Dental sealants are thin coatings that when painted on the chewing surfaces of the back teeth (molars) can prevent cavities for many years. School-age children (ages 6-11) without sealants have almost 3 times more 1st molar cavities than those with sealants. Although the overall number of children with sealants has increased over time, low-income children are 20% less likely to have them and 2 times more likely to have untreated cavities than higher-income children. Untreated cavities can cause pain, infection, and problems eating, speaking, and learning. States can help millions more children prevent cavities by starting or expanding programs that offer dental sealants in schools.

State officials can:

Target school-based sealant programs to areas where children are at higher risk for cavities. Track the number of schools and children participating in sealant programs.
Implement policies that allow school-based sealant programs to operate in the most cost-effective manner.
Help schools connect to Medicaid and the Children’s Health Insurance Program (CHIP), local health department clinics, community health centers, and dental providers in the community to foster more use of sealants and reimbursement of services.

Breast Cancer in Young Women
What You Can Do To Lower Your Risk

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What Can I Do to Lower My Risk?

It is important that you—
•Know how your breasts normally look and feel. If you notice a change in the size or shape of your breast, feel pain in your breast, have nipple discharge other than breast milk (including blood), or other symptoms, talk to a doctor right away.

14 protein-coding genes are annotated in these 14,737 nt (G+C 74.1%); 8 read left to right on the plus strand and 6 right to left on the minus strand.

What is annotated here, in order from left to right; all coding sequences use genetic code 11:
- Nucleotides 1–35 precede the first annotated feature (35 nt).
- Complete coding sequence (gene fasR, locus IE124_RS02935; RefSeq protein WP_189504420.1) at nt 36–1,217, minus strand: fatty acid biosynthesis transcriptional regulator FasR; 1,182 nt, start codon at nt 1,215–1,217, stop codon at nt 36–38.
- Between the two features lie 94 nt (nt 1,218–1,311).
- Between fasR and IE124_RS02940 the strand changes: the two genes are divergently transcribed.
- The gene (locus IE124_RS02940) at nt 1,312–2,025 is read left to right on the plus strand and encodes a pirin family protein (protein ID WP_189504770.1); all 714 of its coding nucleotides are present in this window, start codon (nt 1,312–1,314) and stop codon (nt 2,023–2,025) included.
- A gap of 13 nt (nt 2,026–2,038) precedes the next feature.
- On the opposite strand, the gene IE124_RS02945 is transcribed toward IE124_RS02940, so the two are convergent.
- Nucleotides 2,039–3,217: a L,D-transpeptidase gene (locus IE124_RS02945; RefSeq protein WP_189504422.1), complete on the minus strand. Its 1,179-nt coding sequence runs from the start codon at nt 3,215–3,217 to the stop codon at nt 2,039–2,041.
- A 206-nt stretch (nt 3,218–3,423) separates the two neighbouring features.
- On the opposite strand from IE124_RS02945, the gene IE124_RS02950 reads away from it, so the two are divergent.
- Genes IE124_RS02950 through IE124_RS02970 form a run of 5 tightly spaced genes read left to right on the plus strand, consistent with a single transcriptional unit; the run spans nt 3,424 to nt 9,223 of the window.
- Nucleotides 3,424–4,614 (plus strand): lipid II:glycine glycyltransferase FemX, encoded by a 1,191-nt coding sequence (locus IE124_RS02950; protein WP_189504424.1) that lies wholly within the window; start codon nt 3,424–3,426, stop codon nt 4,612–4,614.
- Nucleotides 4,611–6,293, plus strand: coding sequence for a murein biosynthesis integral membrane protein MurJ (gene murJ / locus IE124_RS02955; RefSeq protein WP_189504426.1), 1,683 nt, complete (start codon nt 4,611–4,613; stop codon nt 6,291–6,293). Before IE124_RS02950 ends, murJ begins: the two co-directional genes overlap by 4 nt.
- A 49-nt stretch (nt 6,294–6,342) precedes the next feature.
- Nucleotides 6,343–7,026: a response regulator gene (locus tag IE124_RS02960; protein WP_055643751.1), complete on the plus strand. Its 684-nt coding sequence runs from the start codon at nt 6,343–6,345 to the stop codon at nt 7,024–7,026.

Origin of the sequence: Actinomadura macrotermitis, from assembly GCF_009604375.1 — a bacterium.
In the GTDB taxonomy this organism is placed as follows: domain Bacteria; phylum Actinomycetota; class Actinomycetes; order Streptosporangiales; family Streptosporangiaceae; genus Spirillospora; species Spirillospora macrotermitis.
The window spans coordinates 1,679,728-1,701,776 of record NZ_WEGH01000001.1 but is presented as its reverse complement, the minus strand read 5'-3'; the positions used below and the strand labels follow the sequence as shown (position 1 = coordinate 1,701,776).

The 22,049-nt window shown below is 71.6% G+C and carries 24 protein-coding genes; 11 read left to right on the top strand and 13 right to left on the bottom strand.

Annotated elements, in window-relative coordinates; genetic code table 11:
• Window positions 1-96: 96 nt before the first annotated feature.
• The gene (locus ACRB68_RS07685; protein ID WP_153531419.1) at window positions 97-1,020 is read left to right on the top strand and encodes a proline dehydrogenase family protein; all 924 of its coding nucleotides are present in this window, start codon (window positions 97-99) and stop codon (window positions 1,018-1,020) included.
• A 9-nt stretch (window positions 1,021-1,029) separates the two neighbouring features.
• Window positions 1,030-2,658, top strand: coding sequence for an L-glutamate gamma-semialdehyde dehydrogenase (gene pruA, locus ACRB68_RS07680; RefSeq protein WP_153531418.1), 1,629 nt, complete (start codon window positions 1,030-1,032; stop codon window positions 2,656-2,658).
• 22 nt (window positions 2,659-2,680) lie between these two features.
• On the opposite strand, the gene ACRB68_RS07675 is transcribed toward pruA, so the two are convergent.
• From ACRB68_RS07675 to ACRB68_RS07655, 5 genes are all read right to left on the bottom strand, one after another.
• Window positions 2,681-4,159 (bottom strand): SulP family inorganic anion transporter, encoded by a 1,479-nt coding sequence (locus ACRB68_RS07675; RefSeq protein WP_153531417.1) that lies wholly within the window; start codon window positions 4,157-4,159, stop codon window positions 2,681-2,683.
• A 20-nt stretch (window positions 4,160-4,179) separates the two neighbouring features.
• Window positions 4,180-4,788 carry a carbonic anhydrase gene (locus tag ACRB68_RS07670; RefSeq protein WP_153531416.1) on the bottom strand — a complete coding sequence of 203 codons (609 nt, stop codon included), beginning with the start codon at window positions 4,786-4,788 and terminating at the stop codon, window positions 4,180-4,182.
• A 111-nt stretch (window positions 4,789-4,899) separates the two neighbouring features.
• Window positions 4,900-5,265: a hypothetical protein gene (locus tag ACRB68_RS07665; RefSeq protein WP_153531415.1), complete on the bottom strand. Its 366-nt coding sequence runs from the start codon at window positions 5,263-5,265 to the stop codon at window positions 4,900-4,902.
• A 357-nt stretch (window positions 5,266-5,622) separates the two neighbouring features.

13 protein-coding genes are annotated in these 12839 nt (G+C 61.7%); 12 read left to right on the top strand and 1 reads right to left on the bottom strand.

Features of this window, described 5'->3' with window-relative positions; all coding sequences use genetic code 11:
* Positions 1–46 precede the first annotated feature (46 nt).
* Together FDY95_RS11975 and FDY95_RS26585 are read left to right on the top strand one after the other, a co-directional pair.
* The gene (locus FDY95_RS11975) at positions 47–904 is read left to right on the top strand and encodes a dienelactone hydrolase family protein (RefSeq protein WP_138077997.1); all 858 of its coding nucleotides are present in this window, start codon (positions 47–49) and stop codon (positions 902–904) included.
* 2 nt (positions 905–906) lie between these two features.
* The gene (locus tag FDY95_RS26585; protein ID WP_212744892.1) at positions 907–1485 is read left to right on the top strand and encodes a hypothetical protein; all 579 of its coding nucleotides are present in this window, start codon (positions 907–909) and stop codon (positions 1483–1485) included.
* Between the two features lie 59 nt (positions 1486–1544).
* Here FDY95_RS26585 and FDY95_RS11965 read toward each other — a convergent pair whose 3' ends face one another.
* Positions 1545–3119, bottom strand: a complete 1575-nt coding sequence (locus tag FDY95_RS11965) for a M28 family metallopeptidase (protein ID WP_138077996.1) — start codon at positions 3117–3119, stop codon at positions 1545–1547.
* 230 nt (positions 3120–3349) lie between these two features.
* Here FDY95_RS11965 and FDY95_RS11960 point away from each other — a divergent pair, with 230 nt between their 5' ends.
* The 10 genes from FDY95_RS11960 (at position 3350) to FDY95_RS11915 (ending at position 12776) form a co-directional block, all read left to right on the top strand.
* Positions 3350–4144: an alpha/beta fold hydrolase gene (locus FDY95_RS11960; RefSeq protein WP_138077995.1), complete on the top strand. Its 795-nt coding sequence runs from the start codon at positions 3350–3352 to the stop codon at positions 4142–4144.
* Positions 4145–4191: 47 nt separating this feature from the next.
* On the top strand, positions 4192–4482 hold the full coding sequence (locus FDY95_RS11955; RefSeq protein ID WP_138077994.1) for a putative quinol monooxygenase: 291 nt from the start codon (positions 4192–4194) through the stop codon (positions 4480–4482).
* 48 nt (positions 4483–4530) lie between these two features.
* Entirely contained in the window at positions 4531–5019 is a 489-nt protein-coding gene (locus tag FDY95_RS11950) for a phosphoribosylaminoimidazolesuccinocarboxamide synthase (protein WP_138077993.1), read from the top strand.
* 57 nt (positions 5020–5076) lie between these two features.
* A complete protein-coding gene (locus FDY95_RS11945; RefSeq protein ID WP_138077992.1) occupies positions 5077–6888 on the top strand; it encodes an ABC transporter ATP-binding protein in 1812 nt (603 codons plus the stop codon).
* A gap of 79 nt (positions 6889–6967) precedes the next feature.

•Make healthy choices. Keeping a healthy weight, getting enough physical activity and sleep, and breastfeeding your babies can help lower your overall risk. If you are taking, or have been told to take, hormone replacement therapy or oral contraceptives (birth control pills), ask your doctor about the risks.
•Talk to your doctor about your risk. If your risk is high, your doctor may talk to you about getting mammograms earlier and more often than other women, whether other screening tests might be right for you, and medicines or surgeries that can lower your risk. Your doctor may also suggest that you get genetic counseling to determine if you should be tested for changes in your BRCA1, BRCA2, and other genes related to breast cancer

Mental Health Concern After Major Illness
Things You Can Do

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Mental Health Concerns

Major Illiness survivors may experience mental health concerns that affect their emotions, behavior, memory, and ability to concentrate. For example, cancer survivors may feel emotional distress like depression or anxiety about their cancer returning. Recent research found that 10% of cancer survivors have mental health concerns, compared with only 6% of adults without a history of cancer.1 Cancer survivors who have other chronic illnesses are more likely to have mental health problems and poorer quality of life.

Fewer than one-third of survivors who have mental health concerns talk to their doctor about them, and many survivors don’t use services like professional counseling or support groups.

What Can Be Done?
•Survivors should talk to their health care providers about their mental health before, during, and after cancer treatment.
•Survivors should talk to their health care providers about mental health screening to check for and monitor changes in anxiety, depression, and other mental health concerns.
•Psychologists, social workers, and patient navigators can help survivors find appropriate and affordable mental health and social support services in both hospital and community settings.
•Physical activity has been linked to lower rates of depression among cancer survivors.2